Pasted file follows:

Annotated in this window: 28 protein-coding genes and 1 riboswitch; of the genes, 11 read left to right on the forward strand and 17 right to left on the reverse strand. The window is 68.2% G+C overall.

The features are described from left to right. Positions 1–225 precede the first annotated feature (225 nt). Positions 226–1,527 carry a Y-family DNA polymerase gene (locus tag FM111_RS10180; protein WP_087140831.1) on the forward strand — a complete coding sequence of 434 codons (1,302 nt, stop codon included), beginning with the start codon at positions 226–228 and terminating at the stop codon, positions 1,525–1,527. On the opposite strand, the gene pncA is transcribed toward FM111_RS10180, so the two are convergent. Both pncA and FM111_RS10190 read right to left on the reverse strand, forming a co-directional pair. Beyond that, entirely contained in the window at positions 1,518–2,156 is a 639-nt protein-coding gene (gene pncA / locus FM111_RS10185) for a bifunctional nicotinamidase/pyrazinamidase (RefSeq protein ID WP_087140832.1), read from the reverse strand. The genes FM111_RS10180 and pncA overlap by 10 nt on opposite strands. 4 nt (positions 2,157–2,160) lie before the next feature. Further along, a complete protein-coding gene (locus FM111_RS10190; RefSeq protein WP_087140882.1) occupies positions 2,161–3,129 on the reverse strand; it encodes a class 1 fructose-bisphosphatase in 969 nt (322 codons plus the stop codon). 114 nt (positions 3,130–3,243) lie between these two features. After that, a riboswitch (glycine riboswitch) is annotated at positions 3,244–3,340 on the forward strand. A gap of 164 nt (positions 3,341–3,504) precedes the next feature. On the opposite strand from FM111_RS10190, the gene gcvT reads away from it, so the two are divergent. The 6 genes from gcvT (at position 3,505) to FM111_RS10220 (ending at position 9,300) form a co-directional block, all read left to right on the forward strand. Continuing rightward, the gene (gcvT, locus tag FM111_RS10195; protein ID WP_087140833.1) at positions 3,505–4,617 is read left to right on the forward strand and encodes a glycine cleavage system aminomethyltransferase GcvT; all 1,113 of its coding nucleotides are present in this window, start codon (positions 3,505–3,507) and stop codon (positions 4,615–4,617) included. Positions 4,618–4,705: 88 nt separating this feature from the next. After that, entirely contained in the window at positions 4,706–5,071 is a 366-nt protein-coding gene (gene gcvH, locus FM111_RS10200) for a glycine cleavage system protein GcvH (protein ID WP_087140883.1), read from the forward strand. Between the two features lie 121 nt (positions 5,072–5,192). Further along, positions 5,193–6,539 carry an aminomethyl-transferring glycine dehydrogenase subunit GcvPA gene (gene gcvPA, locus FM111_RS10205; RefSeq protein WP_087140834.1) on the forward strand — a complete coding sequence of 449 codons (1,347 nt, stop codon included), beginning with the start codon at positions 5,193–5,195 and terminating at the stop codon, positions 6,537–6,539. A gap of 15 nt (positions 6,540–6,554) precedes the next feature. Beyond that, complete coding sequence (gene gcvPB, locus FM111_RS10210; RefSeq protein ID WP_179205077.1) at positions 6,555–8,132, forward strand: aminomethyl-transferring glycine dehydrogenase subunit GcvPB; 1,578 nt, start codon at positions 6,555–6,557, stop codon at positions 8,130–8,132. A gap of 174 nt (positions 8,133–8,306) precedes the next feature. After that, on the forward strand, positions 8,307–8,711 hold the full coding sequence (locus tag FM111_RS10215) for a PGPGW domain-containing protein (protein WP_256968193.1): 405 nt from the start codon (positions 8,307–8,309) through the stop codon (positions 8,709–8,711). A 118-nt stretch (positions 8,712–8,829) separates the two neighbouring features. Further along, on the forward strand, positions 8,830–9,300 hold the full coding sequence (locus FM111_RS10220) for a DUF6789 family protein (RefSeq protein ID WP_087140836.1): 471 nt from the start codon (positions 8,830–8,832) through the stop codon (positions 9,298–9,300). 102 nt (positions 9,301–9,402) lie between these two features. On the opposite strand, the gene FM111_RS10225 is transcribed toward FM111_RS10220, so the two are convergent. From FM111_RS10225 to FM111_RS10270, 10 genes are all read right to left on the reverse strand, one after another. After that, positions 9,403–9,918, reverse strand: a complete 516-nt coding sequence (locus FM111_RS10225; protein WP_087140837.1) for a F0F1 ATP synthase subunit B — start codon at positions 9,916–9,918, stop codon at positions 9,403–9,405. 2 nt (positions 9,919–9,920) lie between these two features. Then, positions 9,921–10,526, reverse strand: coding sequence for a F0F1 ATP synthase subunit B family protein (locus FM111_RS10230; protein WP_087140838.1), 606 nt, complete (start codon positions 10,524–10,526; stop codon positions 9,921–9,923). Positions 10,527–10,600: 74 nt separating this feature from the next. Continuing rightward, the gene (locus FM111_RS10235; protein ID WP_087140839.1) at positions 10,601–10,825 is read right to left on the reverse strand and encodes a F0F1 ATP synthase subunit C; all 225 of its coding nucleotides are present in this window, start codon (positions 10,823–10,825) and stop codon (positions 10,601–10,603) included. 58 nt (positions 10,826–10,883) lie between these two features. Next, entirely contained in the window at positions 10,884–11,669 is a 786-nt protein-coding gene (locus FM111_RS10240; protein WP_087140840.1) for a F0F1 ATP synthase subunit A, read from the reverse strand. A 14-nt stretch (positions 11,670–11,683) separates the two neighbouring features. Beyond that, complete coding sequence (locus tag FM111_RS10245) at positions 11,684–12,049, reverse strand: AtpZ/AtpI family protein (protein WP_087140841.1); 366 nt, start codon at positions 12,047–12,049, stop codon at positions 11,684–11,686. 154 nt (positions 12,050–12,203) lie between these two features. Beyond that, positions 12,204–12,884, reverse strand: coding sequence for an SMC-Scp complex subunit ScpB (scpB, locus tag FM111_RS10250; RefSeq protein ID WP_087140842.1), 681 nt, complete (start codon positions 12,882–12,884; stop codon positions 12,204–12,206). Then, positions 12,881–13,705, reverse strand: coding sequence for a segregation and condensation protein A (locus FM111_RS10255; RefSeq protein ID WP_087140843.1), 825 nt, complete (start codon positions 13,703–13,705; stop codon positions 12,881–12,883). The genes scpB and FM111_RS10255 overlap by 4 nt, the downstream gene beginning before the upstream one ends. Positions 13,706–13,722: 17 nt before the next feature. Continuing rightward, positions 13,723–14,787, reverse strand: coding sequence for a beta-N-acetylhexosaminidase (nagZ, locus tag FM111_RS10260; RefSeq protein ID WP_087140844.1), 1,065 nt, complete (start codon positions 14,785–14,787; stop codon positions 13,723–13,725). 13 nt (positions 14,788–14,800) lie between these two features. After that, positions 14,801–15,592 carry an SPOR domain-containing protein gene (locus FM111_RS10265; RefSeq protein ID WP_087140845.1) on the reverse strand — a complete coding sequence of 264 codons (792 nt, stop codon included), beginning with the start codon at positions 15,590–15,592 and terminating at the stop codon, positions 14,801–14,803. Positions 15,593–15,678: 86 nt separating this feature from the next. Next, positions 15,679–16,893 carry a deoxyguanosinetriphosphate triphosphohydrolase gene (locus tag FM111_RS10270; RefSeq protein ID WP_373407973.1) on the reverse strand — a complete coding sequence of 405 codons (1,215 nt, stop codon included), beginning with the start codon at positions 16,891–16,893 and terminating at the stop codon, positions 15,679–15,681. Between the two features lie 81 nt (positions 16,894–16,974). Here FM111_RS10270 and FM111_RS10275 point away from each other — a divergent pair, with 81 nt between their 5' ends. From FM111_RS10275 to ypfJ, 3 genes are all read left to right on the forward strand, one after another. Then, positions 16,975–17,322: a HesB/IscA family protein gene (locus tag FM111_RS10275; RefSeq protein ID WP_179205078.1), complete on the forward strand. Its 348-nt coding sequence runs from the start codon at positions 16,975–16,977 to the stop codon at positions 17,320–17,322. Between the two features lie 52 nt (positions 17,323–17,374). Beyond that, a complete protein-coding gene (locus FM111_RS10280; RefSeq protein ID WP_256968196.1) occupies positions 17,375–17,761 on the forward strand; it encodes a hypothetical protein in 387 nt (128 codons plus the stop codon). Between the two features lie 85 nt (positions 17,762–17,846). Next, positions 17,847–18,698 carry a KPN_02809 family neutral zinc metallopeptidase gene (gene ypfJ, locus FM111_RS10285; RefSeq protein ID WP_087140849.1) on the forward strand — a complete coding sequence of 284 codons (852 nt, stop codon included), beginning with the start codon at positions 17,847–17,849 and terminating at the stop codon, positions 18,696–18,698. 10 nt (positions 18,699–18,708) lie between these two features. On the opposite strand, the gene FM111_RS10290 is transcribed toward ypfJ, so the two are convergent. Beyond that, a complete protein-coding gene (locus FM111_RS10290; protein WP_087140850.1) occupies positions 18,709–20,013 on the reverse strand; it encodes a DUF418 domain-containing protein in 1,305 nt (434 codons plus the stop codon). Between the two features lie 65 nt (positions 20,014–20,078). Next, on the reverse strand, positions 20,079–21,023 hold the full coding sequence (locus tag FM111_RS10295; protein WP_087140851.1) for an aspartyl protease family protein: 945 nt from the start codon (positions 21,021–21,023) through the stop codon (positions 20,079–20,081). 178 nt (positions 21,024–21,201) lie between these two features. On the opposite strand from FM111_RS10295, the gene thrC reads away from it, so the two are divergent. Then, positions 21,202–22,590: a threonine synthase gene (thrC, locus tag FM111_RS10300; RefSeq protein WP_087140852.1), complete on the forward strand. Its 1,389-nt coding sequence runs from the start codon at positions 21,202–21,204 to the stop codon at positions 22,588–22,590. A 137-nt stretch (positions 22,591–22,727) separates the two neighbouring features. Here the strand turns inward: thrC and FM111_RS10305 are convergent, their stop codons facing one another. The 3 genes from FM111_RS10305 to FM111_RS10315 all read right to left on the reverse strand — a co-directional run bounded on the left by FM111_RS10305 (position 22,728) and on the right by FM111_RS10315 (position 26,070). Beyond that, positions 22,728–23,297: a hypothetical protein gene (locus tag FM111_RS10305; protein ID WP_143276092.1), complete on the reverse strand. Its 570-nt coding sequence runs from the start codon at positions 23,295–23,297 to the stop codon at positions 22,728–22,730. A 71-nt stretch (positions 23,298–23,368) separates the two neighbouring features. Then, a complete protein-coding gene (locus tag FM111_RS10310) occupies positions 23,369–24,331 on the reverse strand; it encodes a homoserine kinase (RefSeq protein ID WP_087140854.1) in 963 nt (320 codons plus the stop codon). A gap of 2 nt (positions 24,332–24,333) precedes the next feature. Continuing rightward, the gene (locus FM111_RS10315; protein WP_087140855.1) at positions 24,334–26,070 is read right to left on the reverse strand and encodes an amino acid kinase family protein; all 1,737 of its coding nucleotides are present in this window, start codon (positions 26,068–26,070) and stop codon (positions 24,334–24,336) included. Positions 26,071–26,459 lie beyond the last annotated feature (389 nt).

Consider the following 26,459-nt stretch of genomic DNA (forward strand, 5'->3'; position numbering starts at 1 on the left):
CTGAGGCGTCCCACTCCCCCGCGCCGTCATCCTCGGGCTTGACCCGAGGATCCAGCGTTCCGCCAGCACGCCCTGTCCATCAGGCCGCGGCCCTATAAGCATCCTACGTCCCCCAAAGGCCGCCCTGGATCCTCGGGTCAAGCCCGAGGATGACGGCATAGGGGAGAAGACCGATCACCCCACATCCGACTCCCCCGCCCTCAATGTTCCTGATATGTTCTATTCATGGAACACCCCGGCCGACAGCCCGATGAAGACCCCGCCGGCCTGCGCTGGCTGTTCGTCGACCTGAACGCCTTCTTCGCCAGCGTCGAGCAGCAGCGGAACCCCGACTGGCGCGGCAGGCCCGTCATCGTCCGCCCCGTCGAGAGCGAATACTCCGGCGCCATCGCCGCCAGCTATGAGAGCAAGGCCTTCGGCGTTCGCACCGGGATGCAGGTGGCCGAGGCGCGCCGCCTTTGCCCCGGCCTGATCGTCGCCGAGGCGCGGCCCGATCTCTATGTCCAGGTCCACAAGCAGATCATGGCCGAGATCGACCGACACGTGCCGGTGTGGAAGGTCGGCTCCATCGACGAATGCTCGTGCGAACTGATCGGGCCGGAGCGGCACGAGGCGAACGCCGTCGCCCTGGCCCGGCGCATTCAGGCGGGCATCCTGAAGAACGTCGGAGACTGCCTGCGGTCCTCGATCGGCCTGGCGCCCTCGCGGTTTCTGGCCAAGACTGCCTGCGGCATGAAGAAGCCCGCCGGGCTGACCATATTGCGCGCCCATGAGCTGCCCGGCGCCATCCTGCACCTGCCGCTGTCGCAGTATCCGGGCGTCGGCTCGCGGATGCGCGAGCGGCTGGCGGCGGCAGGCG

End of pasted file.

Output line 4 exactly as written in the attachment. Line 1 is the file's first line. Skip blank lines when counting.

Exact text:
CTGAGGCGTCCCACTCCCCCGCGCCGTCATCCTCGGGCTTGACCCGAGGATCCAGCGTTCCGCCAGCACGCCCTGTCCATCAGGCCGCGGCCCTATAAGCATCCTACGTCCCCCAAAGGCCGCCCTGGATCCTCGGGTCAAGCCCGAGGATGACGGCATAGGGGAGAAGACCGATCACCCCACATCCGACTCCCCCGCCCTCAATGTTCCTGATATGTTCTATTCATGGAACACCCCGGCCGACAGCCCGATGAAGACCCCGCCGGCCTGCGCTGGCTGTTCGTCGACCTGAACGCCTTCTTCGCCAGCGTCGAGCAGCAGCGGAACCCCGACTGGCGCGGCAGGCCCGTCATCGTCCGCCCCGTCGAGAGCGAATACTCCGGCGCCATCGCCGCCAGCTATGAGAGCAAGGCCTTCGGCGTTCGCACCGGGATGCAGGTGGCCGAGGCGCGCCGCCTTTGCCCCGGCCTGATCGTCGCCGAGGCGCGGCCCGATCTCTATGTCCAGGTCCACAAGCAGATCATGGCCGAGATCGACCGACACGTGCCGGTGTGGAAGGTCGGCTCCATCGACGAATGCTCGTGCGAACTGATCGGGCCGGAGCGGCACGAGGCGAACGCCGTCGCCCTGGCCCGGCGCATTCAGGCGGGCATCCTGAAGAACGTCGGAGACTGCCTGCGGTCCTCGATCGGCCTGGCGCCCTCGCGGTTTCTGGCCAAGACTGCCTGCGGCATGAAGAAGCCCGCCGGGCTGACCATATTGCGCGCCCATGAGCTGCCCGGCGCCATCCTGCACCTGCCGCTGTCGCAGTATCCGGGCGTCGGCTCGCGGATGCGCGAGCGGCTGGCGGCGGCAGGCG